Many people think it's the night the devils prowl and witches have their covens. Well it is - more so now in our 'new age' than ever before in the history of witchcraft. But that is not why I appreciate it - although they are good reminders for everyone that evil exists, as does hell. Nevertheless, devils and witches are out and about all of the time. Especially those devils. Just go Downtown Minneapolis when the bars close - or before - you will see evidence of the diabolical. Or read the newspapers about the murders the night before in any given area of the country - reads like the devil to me.

Driving home from Mass this morning, I admired the trees holding onto their last remaining foliage, the barren dry grasses with some greenery surviving amongst it, all along the freeway. Freeway landscape is sometimes very beautiful here in Minnesota.

When I got home, I posted a piece on the "work blog" - after which, I laid down to take my Sunday nap. The sky was overcast, allowing the leaves still clinging to the trees to show their color cloaked in somber, muted tones by the grey mist, rather than the fiery excitement of autumn leaves on a clear, crisp day. I watched them fall more quickly today, in just the slightest breeze. It was a steady stream, sometimes a few at one time, followed by a torrent, then calming to a trickle, the again repeating itself. I thought of Fatima.

Ever since I was little, the nuns told us that either Our Lady or one of the children reported, that "souls fall into hell like autumn leaves falling from their trees'. What a wonderful, yet sobering metaphor, I thought. The tree, representing life, or more accurately Christ and the Church, or just the world if you prefer - while the leaves imaging the souls living in in it. At death, detachment from this life occurs instantly, as the leaf breaks its tender tether to the branch. Thus, I imagined more easily the concept of souls falling into hell.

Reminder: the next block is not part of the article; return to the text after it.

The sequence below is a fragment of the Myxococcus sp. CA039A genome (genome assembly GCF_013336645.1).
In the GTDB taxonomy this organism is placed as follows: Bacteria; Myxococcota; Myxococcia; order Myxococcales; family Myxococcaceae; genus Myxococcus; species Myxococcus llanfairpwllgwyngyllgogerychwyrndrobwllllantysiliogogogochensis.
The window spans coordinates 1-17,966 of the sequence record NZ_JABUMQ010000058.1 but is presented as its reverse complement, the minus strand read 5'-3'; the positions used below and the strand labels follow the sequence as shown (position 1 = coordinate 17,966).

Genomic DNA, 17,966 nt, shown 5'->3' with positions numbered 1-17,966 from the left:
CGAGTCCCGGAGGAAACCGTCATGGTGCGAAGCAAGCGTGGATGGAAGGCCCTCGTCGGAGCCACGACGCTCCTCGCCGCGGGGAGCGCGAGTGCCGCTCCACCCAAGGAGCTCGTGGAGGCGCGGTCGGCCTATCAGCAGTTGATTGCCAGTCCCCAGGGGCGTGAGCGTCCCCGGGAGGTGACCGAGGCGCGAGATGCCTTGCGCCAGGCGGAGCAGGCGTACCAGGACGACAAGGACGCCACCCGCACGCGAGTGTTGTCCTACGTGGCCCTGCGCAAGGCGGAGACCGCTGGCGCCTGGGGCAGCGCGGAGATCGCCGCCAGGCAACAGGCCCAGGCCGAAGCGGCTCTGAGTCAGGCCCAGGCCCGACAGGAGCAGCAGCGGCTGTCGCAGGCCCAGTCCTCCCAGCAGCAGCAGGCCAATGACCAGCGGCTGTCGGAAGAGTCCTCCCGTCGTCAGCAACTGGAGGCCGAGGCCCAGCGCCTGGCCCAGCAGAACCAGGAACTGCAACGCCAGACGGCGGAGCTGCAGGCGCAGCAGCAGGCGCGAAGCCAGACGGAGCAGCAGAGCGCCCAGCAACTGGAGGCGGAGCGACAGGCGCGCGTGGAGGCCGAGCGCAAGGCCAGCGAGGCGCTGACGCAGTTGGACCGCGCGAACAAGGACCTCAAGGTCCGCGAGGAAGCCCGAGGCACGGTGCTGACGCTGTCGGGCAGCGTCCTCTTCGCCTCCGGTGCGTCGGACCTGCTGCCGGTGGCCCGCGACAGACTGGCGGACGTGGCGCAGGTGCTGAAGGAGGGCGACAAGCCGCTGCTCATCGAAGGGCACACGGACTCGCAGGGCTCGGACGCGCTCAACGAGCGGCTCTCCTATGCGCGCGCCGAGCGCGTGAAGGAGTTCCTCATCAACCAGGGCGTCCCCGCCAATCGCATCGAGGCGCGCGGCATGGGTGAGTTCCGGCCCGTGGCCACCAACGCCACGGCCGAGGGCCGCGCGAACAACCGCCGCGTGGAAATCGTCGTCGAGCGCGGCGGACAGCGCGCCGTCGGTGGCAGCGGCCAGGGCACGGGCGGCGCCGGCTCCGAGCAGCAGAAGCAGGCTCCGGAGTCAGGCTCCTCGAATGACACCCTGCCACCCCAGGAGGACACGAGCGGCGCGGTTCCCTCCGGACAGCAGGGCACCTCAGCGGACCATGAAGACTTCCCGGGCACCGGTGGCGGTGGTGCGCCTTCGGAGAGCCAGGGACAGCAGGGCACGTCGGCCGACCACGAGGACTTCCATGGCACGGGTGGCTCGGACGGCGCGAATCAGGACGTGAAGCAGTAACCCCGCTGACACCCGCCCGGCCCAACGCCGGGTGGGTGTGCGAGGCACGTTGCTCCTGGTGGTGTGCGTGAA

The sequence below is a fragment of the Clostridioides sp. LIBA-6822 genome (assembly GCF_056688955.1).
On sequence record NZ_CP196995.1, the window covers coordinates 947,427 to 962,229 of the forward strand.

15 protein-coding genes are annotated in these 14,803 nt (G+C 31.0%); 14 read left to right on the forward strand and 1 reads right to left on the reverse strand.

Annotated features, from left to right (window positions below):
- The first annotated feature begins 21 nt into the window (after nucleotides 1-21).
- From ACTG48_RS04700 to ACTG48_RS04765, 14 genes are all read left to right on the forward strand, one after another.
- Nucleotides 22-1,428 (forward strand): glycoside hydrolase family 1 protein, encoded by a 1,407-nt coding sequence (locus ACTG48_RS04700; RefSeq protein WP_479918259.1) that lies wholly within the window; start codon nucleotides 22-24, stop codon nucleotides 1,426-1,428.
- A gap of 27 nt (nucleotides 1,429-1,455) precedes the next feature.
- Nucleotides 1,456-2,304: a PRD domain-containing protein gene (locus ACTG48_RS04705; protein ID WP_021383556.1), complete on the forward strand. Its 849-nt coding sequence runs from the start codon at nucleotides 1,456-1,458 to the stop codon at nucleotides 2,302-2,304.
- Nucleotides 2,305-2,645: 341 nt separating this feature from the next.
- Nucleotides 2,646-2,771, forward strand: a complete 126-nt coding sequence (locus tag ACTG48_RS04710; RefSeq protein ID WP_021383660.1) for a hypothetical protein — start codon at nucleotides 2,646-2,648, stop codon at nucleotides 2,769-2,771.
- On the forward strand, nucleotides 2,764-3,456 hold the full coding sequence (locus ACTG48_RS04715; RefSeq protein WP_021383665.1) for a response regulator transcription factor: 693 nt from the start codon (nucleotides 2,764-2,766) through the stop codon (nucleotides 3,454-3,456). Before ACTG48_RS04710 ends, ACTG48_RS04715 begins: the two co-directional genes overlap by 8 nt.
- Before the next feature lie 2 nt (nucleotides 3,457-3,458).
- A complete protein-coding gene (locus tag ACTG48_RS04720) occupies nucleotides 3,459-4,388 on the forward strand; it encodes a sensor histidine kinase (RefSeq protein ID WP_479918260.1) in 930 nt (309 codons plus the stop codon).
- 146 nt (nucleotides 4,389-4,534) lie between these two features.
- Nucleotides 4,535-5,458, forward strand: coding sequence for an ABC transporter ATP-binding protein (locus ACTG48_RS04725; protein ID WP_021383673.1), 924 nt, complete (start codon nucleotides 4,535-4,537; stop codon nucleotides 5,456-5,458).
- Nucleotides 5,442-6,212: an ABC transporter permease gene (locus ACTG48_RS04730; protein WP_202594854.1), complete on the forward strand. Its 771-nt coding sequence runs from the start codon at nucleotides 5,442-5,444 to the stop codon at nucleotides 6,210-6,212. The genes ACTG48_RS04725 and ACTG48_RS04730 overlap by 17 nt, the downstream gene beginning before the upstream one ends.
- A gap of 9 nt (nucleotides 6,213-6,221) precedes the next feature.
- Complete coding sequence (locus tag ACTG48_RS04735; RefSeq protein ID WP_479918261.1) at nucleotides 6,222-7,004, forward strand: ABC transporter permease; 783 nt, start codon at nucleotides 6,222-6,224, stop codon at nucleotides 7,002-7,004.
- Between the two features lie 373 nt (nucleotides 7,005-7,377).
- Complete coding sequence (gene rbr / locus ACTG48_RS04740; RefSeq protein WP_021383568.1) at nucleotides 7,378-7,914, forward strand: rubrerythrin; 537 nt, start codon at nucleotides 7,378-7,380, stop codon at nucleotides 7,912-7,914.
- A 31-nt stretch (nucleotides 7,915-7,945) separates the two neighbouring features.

All Hallows invites us to reflect upon the last things and that is why I appreciate Halloween. The following day is the feast of All Saints, while the day after that is the feast of All Souls. Interchangeably we remember the dead in glory, as well as the dead in purgatory - albeit all are alive for God, as Jesus in the Gospel states, "He is the God of the living not the dead." Hence the souls in hell are the living dead and quite an unhappy lot they are.

In his letter, St Peter says that "The devil prowls about like a roaring lion, looking for someone to devour." He wasn't talking about Halloween. Sometimes I wonder if Christian parents could be making it more scary for the kids by focusing upon the dark side of Halloween, missing the fun and innocent side of it. Certainly guard the children from the occult, you have to do what you have to do.

Remember Teresa of Avila's remark about exaggerated concerns over the devil, she said, "I don't understand these fears. 'The devil! The devil!' when we can say 'God! God!', and make the devil tremble...I fear those who have such great fear of the devil more than I do the devil himself, for he can't do anything to me. Whereas these others, especially if they are confessors, cause severe disturbance," Life 25; 22 And yes, I know, St. Teresa was talking about confessors who were worried she was being deceived in prayer, but it can just as well apply to anyone else with a morbid curiosity and suspicious and fearful mind, even some modern priests who think so many are possessed.

Catholics have Christ, the Blessed Mother and the angels and the saints, the Church and the sacraments. We just have to make sure we are Catholic. Celebrate Halloween as a Catholic and pay no attention to the devil - fix your eyes on Jesus, as St. Paul writes, and appreciate Halloween for what it is - All Hallows Eve.